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MIT 10 569 - Lecture Notes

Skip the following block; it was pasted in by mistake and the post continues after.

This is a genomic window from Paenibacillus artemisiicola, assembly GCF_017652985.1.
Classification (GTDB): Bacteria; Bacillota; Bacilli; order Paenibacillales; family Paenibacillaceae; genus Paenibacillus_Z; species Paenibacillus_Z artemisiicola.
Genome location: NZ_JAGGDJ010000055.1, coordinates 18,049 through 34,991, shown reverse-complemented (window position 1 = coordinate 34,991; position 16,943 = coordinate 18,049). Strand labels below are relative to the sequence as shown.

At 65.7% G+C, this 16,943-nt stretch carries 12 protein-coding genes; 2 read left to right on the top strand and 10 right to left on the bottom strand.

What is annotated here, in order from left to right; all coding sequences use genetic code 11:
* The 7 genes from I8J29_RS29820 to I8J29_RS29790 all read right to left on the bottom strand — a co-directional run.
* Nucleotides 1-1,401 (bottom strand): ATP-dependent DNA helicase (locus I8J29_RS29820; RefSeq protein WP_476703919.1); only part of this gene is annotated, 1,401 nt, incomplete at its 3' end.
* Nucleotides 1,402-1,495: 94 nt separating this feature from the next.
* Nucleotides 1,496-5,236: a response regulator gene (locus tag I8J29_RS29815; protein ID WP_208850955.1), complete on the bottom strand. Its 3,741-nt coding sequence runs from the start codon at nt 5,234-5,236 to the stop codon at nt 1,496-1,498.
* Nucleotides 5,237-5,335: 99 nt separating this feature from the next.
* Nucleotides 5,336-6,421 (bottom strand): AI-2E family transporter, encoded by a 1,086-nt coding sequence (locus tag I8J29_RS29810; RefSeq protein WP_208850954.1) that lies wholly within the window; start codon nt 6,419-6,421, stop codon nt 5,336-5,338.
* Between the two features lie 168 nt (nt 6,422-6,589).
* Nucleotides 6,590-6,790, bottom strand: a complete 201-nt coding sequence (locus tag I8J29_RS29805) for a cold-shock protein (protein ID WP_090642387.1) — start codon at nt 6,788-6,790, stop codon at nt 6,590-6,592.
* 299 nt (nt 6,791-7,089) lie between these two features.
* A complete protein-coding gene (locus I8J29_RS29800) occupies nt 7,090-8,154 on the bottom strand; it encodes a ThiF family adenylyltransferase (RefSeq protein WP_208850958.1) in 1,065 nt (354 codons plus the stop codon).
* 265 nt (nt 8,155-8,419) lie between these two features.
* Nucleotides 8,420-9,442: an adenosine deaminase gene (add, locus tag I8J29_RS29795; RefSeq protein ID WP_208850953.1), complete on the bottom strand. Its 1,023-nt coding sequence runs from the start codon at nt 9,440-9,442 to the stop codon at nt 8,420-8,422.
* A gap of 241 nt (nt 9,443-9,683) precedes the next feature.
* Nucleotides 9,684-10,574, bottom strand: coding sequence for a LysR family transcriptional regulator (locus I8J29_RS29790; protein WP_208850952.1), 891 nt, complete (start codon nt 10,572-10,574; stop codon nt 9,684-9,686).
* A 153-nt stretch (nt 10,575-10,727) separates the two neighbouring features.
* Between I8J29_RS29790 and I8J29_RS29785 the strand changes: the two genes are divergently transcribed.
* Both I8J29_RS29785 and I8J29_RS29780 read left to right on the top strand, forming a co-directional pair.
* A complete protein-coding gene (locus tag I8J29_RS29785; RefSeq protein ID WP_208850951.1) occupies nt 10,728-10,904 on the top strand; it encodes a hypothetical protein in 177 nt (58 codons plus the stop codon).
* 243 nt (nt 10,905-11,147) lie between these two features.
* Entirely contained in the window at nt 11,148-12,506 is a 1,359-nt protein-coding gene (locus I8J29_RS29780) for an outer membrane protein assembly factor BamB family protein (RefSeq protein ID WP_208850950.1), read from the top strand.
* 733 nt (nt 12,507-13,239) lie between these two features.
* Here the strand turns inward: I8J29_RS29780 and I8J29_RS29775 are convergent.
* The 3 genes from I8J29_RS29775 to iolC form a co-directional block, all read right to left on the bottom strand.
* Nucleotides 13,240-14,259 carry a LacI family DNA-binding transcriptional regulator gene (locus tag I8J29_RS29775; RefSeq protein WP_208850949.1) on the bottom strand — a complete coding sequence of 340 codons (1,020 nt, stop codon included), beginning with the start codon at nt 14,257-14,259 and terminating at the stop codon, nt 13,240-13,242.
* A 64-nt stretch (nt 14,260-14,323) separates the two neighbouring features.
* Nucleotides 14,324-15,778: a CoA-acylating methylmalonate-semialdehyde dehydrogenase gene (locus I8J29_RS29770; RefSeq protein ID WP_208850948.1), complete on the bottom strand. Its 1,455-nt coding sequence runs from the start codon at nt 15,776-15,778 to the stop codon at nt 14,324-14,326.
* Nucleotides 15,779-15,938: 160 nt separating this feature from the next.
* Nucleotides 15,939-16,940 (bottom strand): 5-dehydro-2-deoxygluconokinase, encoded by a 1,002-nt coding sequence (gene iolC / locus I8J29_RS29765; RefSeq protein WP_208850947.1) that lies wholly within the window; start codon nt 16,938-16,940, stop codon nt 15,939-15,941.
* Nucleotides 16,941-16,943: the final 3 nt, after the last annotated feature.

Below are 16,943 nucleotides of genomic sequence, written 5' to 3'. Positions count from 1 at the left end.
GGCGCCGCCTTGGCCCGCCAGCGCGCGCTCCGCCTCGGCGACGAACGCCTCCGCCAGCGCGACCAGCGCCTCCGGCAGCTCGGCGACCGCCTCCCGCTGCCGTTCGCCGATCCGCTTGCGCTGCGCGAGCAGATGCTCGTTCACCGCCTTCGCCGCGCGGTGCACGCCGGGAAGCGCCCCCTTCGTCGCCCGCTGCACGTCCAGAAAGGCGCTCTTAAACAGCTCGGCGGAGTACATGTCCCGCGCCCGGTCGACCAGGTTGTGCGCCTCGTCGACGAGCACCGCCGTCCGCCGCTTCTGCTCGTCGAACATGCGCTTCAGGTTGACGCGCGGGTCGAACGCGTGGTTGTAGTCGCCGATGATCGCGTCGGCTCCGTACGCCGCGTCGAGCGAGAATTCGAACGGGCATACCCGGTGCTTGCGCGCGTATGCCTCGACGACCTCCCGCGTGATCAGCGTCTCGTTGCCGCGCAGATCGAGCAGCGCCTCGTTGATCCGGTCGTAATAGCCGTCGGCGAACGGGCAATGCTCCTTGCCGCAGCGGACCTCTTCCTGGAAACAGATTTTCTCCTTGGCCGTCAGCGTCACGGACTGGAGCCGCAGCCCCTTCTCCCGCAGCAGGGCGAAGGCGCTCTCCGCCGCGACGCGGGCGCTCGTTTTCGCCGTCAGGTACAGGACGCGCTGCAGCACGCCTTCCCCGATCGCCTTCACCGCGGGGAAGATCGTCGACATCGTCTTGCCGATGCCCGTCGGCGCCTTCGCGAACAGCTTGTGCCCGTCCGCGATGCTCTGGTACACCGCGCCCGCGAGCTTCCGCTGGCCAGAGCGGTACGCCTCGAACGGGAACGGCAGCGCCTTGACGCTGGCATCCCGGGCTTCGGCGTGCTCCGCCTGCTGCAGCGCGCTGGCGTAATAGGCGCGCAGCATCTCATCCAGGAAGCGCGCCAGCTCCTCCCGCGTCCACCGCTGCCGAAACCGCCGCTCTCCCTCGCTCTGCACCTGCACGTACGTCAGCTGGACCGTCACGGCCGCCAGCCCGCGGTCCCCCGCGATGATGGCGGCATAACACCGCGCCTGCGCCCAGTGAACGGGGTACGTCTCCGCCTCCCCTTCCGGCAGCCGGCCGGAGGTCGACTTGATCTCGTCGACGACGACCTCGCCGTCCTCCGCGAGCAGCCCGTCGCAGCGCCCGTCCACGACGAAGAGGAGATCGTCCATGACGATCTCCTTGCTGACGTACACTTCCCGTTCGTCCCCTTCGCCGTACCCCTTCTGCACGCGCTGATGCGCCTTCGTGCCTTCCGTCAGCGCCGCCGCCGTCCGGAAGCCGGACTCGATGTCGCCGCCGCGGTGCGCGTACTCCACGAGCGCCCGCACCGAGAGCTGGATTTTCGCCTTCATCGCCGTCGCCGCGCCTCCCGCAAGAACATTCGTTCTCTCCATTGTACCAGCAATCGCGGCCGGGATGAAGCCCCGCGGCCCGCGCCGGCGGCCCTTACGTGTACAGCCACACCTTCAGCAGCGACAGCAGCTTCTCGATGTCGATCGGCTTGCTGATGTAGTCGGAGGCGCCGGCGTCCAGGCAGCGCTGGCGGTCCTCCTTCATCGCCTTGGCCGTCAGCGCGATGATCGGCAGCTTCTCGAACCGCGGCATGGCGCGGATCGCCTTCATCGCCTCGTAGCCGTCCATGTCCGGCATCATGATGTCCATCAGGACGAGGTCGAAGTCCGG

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10.569 Synthesis of Polymers Prof. Paula Hammond Lecture 20: Intro to Anionic Polymerization, Monomers Applicable to Anionic Methods, Kinetics of “Nonliving” Anionic Polymerization Choosing Initiators (for anionic polymerization) (must be strong enough to initiate monomer) → should not attack any monomer side groups e.g. styrene: Readily initiated by any alkyl lithiums (e.g. n-butyl Li, sec-butyl Li) Cations: (Na) (Na) CANNOT initiate with diphenyl methyl Na NaCH Compare with: e-withdrawing effect large due to inductance MMA CH3 C O O C O resonanceC O OO CH3 CH3 → easy to initiate → fluorenyl Na+, diphenyl methyl Na But NOT: → side rxns with ester + O O CH3 Citation: Professor Paula Hammond, 10.569 Synthesis of Polymers Fall 2006 materials, MIT OpenCourseWare (http://ocw.mit.edu/index.html), Massachusetts Institute of Technology, Date.Kinetics of anionic polymerization In protic media: Termination in ionic polymerization ⇒ only by transfer or side rxn + NaNH2 in H2O/NH3+ ⇒ no coupling/disproportionation initiator solvent IF transfer leads to anion that is reactive enough to initiate monomer ⇒ transfer IF transfer leads to anion that won’t initiate monomer ⇒ termination K Na +NH2NaNH2 initiating species K[NaNH ]− 2[NH2 ]= [Na+] 1. Initiation: kiNH2+ M NH2M 2. Propagation: kpNH2Mi + M NH2Mi+1 3. Transfer to solvent: NH2Mi + NH3 ktr,NH3 NH2MiH+ NH2 solvent initiates more monomers kinetic chain lives BUT chainlengthshortens 4. Transfer to water: (termination event) NH2Mi + H2O ktr,H2O NH2MiH + HO relatively stable, will not initiate styrene (only thing HO- will initiate is epoxides) k [ ]M = [][NaNHR = NH −[]kiK M [Na ]2 ] i i 2 + 10.569, Synthesis of Polymers, Fall 2006 Lecture 20 Prof. Paula Hammond Page 2 of 4 Citation: Professor Paula Hammond, 10.569 Synthesis of Polymers Fall 2006 materials, MIT OpenCourseWare (http://ocw.mit.edu/index.html), Massachusetts Institute of Technology, Date.Rp = p [M ][]k − M −Rtr,NH3 = ktr,NH3 [M ][NH3 ] −Rtr,H2O = ktr,H2O [M ][H 2O] termination Steady state assumption: [M-] = constant Ri = Rtr,H2O i 2 −k K[M ][NaNH ]= ktr,H O [M ][H 2O]+ 2[Na ] rearrange to get expression for [M-] [M ]= k K[M ][NaNH +]− i 2 ktr,H 2O [H2O][Na ] Kkik p [][ M 2 NaNH2 ]R = 2nd order in [M] p Na +ktr,H 2O [ ][H2O] Rp ∝ [M]2 (b/c: [M-] ∝ [M]) 1 CNH 3 [NH3 ]CH 2O [H 2O] pn =[]+ [] M M transfer transfer to solvent to H2O Living Polymerizations 1. No transfer No termination events due to other side rxns that might occur due to impurities ⇒ need solvent with no protic groups (aprotic) ⇒ eliminate H2O to get dry solvent O2 CO2 Other reactive species like NH2, anything that can snatch H off “lifetime” of propagating anion can be very long (∼ hours) 2. Need system with very rapid Ri >> Rp fast initiation start polymerization at same time to get highly controlled MW + polydispersity All chains start at the same time and finish the monomer off ∼ monodisperse MW distribution 10.569, Synthesis of Polymers, Fall 2006 Lecture 20 Prof. Paula Hammond Page 3 of 4 Citation: Professor Paula Hammond, 10.569 Synthesis of Polymers Fall 2006 materials, MIT OpenCourseWare (http://ocw.mit.edu/index.html), Massachusetts Institute of Technology, Date.Kinetics of Living Polymerizations I −[]1. initiation: Ri = ki []M −2. propagation: Rp = kp [M ][M ] Rp=kp[M][I]o Rapid initiation: [] ≅[M −]Io 10.569, Synthesis of Polymers, Fall 2006 Lecture 20 Prof. Paula Hammond Page 4 of 4 Citation: Professor Paula Hammond, 10.569 Synthesis of Polymers Fall 2006 materials, MIT OpenCourseWare (http://ocw.mit.edu/index.html), Massachusetts Institute of Technology,


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